Soft rockers America are a band that seems to generate emotions among listeners; you either love them or you can’t stand them. I can’t subscribe to either side of the pendulum swing. I am charmed to no end by their CSN-like vocal harmonies and the easygoing charm of their hits like “Ventura Highway” and “Sister Golden Hair,” but not enough to keep their records on my shelves. This collection of outtakes and previously unreleased recordings may stick around a while. In the creases of this transparent vinyl are little snippets of playful, ego-free studio chatter and repartee between the leaders of this group. And the alternate versions of songs that I’ve heard thousands of times in my life actually offer some new perspectives on these modern pop standards.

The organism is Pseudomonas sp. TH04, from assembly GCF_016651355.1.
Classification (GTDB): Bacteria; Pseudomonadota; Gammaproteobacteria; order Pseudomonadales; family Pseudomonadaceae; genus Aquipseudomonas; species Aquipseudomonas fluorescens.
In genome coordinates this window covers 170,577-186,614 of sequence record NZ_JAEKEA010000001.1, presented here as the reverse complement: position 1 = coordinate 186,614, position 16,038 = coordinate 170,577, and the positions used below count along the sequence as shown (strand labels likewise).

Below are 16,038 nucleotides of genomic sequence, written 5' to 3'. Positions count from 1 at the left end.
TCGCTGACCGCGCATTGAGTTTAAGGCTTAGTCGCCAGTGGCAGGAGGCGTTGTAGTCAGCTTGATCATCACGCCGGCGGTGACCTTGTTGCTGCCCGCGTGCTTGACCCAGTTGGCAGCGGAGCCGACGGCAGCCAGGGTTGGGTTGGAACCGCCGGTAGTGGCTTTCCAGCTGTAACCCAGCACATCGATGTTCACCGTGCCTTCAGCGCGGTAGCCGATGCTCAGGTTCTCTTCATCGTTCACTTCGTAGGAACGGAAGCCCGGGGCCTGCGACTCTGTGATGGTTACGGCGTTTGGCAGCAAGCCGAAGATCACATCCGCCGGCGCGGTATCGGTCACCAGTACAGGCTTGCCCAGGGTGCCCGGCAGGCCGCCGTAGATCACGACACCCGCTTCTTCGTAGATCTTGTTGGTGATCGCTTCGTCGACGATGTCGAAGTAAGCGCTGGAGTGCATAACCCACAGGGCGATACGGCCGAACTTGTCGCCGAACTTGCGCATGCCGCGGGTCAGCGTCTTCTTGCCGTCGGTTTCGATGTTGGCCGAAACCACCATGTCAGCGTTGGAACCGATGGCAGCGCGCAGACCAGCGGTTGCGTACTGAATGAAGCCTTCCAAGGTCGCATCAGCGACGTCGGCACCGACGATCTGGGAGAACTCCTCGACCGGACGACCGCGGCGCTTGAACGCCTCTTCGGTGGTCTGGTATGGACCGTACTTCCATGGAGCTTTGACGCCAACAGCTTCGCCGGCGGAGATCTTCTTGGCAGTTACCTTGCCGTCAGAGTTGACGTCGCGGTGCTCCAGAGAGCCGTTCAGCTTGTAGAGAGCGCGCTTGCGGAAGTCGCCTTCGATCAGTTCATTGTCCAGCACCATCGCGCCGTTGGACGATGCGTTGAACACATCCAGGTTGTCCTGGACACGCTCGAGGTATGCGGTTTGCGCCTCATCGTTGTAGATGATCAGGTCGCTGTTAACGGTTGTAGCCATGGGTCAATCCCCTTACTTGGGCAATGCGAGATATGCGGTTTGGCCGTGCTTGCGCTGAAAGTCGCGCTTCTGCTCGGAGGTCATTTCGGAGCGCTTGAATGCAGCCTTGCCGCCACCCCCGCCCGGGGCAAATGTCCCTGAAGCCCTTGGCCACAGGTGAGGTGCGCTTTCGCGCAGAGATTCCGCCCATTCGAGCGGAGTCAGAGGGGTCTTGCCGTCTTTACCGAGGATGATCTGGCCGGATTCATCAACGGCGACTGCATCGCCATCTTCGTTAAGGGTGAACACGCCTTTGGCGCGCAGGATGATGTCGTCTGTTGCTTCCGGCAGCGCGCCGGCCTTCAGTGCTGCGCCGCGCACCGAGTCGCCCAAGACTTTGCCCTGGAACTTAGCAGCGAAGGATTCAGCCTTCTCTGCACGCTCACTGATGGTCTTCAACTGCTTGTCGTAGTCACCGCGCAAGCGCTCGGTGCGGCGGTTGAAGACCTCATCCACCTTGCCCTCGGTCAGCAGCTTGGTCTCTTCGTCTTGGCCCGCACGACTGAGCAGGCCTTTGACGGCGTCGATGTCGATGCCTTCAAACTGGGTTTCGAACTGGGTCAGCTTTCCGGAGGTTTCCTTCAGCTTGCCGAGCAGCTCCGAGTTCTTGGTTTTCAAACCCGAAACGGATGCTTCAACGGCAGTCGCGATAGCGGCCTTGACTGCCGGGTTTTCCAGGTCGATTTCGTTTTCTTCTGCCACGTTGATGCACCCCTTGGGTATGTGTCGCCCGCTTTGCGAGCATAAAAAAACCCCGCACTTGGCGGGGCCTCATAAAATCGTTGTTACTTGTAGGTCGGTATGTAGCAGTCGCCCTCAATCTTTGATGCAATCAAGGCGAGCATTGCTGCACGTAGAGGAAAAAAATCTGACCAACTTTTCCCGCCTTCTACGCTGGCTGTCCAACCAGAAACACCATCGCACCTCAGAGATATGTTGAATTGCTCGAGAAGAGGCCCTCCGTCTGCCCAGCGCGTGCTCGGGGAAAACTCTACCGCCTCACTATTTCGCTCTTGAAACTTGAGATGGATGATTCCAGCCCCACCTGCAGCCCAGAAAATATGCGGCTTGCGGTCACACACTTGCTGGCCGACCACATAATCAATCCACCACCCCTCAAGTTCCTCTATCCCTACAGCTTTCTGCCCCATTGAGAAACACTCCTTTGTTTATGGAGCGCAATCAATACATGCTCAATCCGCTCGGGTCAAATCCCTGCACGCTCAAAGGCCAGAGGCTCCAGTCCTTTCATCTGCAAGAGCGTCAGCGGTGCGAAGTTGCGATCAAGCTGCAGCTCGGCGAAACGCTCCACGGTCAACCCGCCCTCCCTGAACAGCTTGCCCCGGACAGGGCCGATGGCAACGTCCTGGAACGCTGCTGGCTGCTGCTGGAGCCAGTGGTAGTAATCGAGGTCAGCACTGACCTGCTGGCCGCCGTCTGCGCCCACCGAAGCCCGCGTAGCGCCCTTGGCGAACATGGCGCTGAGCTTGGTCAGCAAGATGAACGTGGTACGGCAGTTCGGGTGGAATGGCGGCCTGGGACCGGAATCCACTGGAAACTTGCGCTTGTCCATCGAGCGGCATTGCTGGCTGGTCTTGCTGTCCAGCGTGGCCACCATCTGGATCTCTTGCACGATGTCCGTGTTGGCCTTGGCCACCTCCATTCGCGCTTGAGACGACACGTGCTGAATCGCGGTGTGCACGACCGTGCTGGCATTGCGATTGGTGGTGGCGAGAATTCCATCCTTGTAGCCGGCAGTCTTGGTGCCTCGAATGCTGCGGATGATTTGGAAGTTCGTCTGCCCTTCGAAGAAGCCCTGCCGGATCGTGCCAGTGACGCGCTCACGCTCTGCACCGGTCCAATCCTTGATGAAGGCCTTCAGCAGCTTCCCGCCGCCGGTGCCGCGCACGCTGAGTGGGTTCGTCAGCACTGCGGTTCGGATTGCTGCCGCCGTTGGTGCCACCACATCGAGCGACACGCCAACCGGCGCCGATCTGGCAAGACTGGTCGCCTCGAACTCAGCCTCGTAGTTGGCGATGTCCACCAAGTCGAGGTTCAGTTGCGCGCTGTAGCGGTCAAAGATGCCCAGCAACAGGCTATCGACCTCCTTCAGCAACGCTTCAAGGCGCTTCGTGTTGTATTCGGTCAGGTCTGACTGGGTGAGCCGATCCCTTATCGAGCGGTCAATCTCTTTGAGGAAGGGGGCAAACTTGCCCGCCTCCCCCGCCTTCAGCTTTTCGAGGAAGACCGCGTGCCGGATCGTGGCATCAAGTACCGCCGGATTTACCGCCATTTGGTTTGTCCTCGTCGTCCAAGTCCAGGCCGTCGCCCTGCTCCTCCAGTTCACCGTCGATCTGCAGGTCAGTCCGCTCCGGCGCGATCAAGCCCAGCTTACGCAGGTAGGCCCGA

Sequels to popular albums always feel like a tricky proposition, or a hail mary pass for attention in the twilight of an artist’s career. Whatever Mike Oldfield’s thought processes were behind his decision to record a followup to his hugely successful 1973 album Tubular Bells, when it was released originally in 1992, it did generate a small stir among fans of electronic music and the boomers who swooned over the original LP. They had plenty to reel about with this set as well. Oldfield, with producer Trevor Horn, brings the mood of ages old British folk into the modern age with synths and sequencers joining in a maypole dance with acoustic instrumentation and melodies that strike a lovely nostalgic chord. To celebrate its 30th birthday, the album has been repressed on blue wax for RSD. It’s impressively done as the mastering work is understated and tasteful, keeping the music at the perfect soft, warm temperature for multiple listens in multiple settings.